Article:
Sunday, November 7, 2010

Leonard Cohen's Hallelujah, Liturgically Correct

Leonard Cohen's Hallelujah can be a guilty pleasure. It's beautiful, poetic, and rich with Biblical symbology,  yet the lyrics are ambiguous to say the least. Which is why Kelly Mooney, a singer/songwriter/musician from Charlottetown, wasn't sure about singing it at Easter Mass when her parish priest asked her to.

Instead, she decided to adapt the song's lyrics to the Easter story. Then, she bravely asked Cohen's publishers for permission to perform the revised version. They granted her request, and she's now preparing a CD that will include the piece.

Here is the world video premiere of the revised song, sung by Mooney and accompanied by the Chorale Voce dell' Anima led by Monette Gould  June 1, 2010, at the Monument Lefebvre in Memramcook, N.B.

If you want to hear more of Kelly Mooney, here's her MySpace page.


  1. Why doesn't she write her own song with her own lyrics about the Easter story instead?
    If the original song with its original lyrics don't serve the purpose you need it to, why use it all?
    Unless you're lazy...

    1. The music itself is gorgeous, and so many people's hearts are touched when the Hallelujah is sung. The original lyrics are from a doubter's point of view, but there is a conversion process in the original as well. There are actually many people who want to express their faith by rewriting the lyrics to Hallelujah.

    2. As I think the OP stated, the priest asked for that music. the problem was the lyrics, so she adapted in order to make use of a beautiful musical composition in a way that is both appropriate for the occasion (ie in church) and impactful for the listener. That's not laziness, that's creativity and ministry.

  2. A few clicks and you have the answers, directly from her MySpace page:

    "I re-wrote the lyrics at the request of our parish priest who wanted the Hallelujah at Easter Mass. The original lyrics, though incredible, are not really appropriate for church, and one just doesn't say no to a priest, so I re-wrote the lyrics for Easter Mass and was granted a lyrical adaptation from Leonard Cohen's publisher for the right to present it..." - from Kelly Mooney's Myspace page

    Unless you're lazy...

  3. The original lyrics aren't appropriate for church? The story is straight out of the bible? So the bible isn't appropriate for church? It's just an Old testament story not an Easter story. It could be used in bible study or when the "story" comes up in the lectionary.

  4. Granted, I am not an expert on the Bible, but PLEASE tell me which verses in the Bible this refers to?:

    There was a time when you let me know
    What's really going on below
    But now you never show it to me, do you?
    And remember when I moved in you
    The holy dove was moving too
    And every breath we drew was Hallelujah

    It does not sound very biblical to me. It actually sounds like nothing that needs to be sung in Church!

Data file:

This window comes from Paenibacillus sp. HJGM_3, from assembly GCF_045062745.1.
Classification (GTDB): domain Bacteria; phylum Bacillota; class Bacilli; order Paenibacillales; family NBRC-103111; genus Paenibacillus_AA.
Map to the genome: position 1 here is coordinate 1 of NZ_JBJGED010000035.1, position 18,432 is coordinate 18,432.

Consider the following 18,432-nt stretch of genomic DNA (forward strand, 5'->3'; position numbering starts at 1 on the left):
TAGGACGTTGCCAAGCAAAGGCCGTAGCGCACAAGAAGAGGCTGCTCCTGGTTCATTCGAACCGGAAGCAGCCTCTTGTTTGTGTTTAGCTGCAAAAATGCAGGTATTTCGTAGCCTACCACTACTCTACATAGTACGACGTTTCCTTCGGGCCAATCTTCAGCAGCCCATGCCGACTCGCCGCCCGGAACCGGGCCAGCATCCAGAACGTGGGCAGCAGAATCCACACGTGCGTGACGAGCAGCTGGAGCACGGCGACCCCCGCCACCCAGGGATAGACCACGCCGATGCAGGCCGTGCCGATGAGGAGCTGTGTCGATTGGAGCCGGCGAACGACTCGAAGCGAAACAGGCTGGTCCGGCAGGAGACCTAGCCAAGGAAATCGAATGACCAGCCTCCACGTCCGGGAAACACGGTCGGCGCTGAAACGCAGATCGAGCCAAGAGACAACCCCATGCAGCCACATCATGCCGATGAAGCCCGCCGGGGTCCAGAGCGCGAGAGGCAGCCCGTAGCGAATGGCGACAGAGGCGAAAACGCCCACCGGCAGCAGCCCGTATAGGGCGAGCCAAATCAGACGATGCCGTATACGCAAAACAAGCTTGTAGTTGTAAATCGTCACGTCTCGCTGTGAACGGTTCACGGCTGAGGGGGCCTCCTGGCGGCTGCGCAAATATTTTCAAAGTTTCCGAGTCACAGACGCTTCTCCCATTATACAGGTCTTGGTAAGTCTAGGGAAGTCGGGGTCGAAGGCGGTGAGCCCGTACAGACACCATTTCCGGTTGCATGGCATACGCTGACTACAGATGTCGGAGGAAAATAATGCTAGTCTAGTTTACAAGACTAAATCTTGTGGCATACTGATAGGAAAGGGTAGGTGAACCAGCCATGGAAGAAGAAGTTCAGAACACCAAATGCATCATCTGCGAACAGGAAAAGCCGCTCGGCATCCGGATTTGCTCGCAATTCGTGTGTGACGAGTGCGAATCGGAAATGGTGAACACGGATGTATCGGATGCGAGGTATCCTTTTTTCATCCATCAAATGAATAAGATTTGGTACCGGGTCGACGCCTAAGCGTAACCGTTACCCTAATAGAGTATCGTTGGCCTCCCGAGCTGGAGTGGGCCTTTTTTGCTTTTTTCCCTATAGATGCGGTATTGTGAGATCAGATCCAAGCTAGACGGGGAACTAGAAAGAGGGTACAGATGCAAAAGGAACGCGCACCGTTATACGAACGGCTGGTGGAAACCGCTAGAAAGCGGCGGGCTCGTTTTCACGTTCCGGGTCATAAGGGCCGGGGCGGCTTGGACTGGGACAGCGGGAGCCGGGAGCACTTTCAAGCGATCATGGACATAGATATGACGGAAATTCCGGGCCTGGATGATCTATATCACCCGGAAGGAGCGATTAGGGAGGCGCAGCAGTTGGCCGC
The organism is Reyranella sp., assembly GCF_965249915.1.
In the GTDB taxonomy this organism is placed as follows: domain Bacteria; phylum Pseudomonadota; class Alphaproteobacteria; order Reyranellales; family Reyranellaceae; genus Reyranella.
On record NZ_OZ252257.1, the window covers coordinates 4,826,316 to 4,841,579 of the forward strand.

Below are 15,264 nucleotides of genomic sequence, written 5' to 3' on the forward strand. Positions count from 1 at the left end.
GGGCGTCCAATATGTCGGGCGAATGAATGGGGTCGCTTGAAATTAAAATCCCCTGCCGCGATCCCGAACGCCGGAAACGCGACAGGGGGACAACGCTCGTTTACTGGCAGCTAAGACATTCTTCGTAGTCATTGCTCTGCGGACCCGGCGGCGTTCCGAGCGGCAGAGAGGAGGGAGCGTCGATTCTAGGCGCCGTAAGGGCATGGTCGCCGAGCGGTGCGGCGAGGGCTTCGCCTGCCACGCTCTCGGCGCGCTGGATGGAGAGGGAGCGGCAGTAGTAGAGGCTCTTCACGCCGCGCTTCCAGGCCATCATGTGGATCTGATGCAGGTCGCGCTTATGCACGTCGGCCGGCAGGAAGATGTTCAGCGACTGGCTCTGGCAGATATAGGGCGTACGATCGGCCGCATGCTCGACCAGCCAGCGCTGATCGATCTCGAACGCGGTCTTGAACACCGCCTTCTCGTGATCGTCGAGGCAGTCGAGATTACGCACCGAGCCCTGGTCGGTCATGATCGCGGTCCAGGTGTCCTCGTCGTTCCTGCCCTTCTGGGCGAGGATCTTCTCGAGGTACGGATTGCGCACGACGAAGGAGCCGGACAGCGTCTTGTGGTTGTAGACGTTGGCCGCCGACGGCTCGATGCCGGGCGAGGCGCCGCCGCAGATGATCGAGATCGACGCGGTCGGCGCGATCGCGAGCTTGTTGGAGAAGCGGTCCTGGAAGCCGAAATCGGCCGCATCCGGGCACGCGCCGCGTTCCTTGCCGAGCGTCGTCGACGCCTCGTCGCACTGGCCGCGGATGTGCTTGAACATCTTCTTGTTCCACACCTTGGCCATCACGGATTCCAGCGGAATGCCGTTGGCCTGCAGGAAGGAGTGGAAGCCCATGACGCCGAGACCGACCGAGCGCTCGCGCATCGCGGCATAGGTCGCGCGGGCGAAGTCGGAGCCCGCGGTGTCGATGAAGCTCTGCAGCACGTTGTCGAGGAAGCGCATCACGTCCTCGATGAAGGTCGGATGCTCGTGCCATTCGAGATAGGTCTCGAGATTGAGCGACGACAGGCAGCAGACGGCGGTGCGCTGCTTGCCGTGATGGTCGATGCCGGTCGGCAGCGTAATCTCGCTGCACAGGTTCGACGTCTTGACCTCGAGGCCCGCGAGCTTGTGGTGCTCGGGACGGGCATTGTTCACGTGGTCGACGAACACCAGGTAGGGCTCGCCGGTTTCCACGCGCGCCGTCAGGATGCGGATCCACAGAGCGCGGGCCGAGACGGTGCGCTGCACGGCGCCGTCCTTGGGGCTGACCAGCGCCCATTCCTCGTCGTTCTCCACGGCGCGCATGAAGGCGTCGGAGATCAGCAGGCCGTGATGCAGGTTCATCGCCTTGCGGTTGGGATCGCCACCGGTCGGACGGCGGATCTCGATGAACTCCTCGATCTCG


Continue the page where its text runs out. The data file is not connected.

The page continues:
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  6. Actually the lyrics were re-written:

    Hallelujah (Lyrics re-written by Kelley Mooney)

    A crown of thorns placed on his head
    he knew that he would soon be dead.
    He said, “did you forget me father, did you?”
    They nailed him to a wooden cross,
    soon all the world would feel the loss
    of Christ the king before us,
    Hallelujah, (+4)

    He hung his head and prepared to die,
    then lifted his face up to the sky.
    He said, “I am coming home now father to you.”
    A reed which held his final sip
    was gently lifted to his lips.
    He drank his last and gave his soul to glory.
    Hallelujah, (+3)

    The soldier who had used his sword
    to pierce the body of our lord
    said “truly this was Jesus Christ our savior.”
    He looked with fear upon his sword,
    then turned to face his Christ and lord,
    fell to his knees crying
    hallelujah, (+4)

    Took from his head the thorny crown
    and wrapped him in a linen gown,
    then laid him down to rest inside the tomb.
    The wholes in his hands, his feet, his side,
    now in our hearts we know he died
    to save us from ourselves.
    Oh hallelujah, (+4)

    Three days went by, again they came
    to move the stone, to bless the slain
    with oil and spice anointing, hallelujah.
    But as they went to move the stone
    they saw that they were not alone
    for Jesus Christ has risen,

  7. You are certainly not lazy!! it would have been easier to write your own song I think but you have done a beautiful job of the lyrics to this one and made it suit singing in church. It captures the sheer passion and feeling of Kohen's lyric (beauty in despair) that is the likely reason your priest liked the song.

  8. I love this version! This is the way it should have been written. It touches my soul!

  9. Your version, Kelley, is beautiful! I love the music of Cohen's song, but I'm not crazy about the lyrics. Yours, and also Cloverton's, are stirring and bring tears to one's eyes. So now we have a beautiful song all the way around! Good job.

  10. If Elton John can change the words to fit priness Di in candle in the wind then I think this song can be changed for easter. I thing it was done awesome for the lord.

  11. Is hallelujah appropriate for church though?

  12. People have been re-purposing secular melodies with religious and spiritual lyrics for hundreds of years. How many hymns use Beethoven's "Ode to Joy" melody? "Joyful, Joyful, We Adore Thee," "Alleluia, Alleluia." How about these old favorites? "Alleluia! Sing to Jesus!," Charles Wesley's "Love Divine, All Loves Excelling" and "Come Thou Long-Expected Jesus." All have the same tune, "Hyfrydol." This is really nothing new.


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